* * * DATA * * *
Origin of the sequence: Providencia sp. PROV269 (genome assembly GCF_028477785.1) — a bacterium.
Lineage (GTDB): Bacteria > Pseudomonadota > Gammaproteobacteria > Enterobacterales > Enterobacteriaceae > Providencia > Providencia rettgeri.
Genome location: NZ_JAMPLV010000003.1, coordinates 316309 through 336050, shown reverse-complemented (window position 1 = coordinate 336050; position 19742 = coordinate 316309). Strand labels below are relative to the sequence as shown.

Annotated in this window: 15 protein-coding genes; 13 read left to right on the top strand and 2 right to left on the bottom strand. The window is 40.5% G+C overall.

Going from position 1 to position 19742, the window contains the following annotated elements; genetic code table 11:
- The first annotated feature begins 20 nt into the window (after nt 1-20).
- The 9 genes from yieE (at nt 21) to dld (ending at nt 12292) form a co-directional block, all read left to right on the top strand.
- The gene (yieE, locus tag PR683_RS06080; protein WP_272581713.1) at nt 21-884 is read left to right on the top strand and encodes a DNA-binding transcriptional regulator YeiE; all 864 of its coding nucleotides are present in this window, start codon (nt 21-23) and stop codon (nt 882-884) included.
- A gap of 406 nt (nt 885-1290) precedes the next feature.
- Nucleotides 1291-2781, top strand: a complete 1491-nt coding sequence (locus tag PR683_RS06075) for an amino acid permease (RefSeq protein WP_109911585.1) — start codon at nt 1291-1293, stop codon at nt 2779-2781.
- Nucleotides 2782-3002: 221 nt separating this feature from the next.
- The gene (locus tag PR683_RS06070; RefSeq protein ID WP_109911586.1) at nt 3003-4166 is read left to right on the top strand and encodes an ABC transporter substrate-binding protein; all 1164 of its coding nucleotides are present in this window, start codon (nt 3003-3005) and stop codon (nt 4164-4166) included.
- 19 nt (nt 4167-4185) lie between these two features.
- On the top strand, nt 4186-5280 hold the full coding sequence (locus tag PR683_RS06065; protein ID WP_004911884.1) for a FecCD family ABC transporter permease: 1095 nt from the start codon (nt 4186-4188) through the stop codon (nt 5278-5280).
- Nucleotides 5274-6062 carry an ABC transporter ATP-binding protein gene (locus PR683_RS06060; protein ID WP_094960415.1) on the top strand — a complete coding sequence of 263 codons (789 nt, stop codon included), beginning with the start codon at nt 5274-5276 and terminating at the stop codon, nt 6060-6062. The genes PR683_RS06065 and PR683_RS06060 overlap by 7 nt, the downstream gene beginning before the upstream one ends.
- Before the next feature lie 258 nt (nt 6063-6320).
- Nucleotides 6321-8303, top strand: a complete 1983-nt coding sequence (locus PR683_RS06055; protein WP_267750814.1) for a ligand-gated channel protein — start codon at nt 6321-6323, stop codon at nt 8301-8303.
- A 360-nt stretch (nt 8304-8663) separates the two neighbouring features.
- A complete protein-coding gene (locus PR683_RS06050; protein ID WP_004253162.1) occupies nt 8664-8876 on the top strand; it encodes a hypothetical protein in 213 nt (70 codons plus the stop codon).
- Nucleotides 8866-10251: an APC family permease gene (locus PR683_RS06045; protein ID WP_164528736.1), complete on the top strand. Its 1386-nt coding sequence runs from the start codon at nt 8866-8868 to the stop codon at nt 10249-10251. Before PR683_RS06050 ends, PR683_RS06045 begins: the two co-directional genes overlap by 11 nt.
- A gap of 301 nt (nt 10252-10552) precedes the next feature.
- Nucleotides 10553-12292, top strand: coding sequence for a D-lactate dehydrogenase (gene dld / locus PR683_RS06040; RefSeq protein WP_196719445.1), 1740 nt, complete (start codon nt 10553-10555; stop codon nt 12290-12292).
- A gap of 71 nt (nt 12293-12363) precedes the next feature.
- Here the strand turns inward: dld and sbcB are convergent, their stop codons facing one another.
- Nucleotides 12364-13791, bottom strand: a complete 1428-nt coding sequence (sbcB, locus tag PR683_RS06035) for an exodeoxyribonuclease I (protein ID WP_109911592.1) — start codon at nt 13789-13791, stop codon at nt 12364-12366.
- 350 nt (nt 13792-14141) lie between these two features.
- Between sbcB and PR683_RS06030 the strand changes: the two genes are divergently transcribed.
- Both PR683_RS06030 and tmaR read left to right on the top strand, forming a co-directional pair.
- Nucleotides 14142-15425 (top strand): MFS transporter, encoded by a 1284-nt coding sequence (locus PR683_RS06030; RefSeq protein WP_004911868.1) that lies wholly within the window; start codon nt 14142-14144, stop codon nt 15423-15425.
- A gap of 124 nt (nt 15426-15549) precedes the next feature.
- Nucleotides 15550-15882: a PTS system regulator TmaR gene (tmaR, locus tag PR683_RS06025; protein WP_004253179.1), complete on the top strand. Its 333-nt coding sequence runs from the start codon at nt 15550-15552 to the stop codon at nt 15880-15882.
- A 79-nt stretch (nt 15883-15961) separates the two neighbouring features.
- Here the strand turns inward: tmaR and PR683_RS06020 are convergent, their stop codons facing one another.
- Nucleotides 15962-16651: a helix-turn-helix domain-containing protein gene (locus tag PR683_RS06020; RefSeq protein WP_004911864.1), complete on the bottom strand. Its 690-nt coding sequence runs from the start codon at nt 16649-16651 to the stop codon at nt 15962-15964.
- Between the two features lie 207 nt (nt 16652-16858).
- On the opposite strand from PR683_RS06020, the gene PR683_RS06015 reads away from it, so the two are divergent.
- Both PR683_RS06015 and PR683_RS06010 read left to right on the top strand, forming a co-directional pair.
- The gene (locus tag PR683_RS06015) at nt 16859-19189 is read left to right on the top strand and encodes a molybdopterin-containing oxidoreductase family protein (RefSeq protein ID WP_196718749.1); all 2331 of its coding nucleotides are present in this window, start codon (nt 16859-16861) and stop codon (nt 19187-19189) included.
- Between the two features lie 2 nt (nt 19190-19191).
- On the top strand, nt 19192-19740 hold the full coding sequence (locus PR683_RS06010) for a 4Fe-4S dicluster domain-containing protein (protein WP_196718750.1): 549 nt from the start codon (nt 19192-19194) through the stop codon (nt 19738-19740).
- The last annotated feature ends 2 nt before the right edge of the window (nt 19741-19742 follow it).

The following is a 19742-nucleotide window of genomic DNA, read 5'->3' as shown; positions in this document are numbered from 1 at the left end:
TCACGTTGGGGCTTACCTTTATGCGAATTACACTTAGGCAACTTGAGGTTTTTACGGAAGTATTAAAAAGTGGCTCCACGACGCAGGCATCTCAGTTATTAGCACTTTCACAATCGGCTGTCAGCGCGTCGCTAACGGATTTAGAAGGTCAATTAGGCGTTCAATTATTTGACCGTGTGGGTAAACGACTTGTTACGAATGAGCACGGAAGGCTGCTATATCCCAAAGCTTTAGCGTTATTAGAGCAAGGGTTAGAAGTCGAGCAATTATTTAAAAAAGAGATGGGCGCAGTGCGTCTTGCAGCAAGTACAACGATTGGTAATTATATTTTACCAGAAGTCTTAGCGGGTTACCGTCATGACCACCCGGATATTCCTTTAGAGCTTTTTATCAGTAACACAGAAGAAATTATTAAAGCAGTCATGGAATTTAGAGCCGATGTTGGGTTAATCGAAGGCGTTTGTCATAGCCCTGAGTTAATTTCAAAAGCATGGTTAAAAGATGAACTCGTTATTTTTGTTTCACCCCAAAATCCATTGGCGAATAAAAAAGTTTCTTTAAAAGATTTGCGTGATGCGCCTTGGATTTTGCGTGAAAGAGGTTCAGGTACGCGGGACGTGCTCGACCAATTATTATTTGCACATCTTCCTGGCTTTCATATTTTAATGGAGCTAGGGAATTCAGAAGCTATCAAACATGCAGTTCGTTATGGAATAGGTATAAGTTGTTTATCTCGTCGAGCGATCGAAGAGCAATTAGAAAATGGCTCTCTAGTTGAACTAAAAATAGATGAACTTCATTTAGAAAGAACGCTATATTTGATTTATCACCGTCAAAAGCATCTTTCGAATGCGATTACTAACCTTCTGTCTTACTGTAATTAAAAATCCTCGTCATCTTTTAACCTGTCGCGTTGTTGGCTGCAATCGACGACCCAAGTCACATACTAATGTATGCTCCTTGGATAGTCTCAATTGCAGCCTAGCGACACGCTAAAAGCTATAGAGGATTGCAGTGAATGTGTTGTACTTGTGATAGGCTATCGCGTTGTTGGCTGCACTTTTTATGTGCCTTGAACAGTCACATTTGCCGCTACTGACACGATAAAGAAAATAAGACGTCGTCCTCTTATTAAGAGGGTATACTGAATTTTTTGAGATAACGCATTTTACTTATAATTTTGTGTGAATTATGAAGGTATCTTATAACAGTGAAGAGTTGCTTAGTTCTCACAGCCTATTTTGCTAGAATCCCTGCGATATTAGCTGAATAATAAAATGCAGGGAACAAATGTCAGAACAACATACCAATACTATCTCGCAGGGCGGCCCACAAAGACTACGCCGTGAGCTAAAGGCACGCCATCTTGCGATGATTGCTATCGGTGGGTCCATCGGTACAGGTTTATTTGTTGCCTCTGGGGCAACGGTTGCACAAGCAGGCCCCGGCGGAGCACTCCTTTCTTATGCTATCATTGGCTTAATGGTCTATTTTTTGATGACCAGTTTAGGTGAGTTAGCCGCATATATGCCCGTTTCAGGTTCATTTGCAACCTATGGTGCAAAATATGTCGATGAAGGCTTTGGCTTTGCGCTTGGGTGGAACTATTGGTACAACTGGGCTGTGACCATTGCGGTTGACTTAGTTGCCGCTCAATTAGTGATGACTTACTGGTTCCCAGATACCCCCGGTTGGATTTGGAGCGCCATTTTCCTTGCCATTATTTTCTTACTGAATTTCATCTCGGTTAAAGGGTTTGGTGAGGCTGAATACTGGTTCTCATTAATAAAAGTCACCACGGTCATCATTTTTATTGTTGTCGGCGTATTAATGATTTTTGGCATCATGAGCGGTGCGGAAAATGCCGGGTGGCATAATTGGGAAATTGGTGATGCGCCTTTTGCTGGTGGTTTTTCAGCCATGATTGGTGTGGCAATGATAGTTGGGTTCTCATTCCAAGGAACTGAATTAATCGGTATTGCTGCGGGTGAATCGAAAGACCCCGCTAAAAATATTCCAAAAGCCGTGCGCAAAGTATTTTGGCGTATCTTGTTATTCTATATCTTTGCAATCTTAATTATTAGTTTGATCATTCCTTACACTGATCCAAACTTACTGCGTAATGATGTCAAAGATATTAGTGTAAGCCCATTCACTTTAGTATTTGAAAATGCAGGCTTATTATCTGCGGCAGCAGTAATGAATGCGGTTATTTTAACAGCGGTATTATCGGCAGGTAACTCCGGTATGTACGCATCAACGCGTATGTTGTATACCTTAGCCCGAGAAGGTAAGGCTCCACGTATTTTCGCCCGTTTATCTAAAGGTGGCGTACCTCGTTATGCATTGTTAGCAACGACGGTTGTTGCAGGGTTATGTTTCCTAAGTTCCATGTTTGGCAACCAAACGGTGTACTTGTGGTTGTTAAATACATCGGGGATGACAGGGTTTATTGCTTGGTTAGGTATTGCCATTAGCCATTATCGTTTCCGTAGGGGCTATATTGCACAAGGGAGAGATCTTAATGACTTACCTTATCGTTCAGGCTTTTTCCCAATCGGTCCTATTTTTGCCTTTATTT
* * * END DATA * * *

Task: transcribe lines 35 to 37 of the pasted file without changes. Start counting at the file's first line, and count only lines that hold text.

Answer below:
- Between the two features lie 207 nt (nt 16652-16858).
- On the opposite strand from PR683_RS06020, the gene PR683_RS06015 reads away from it, so the two are divergent.
- Both PR683_RS06015 and PR683_RS06010 read left to right on the top strand, forming a co-directional pair.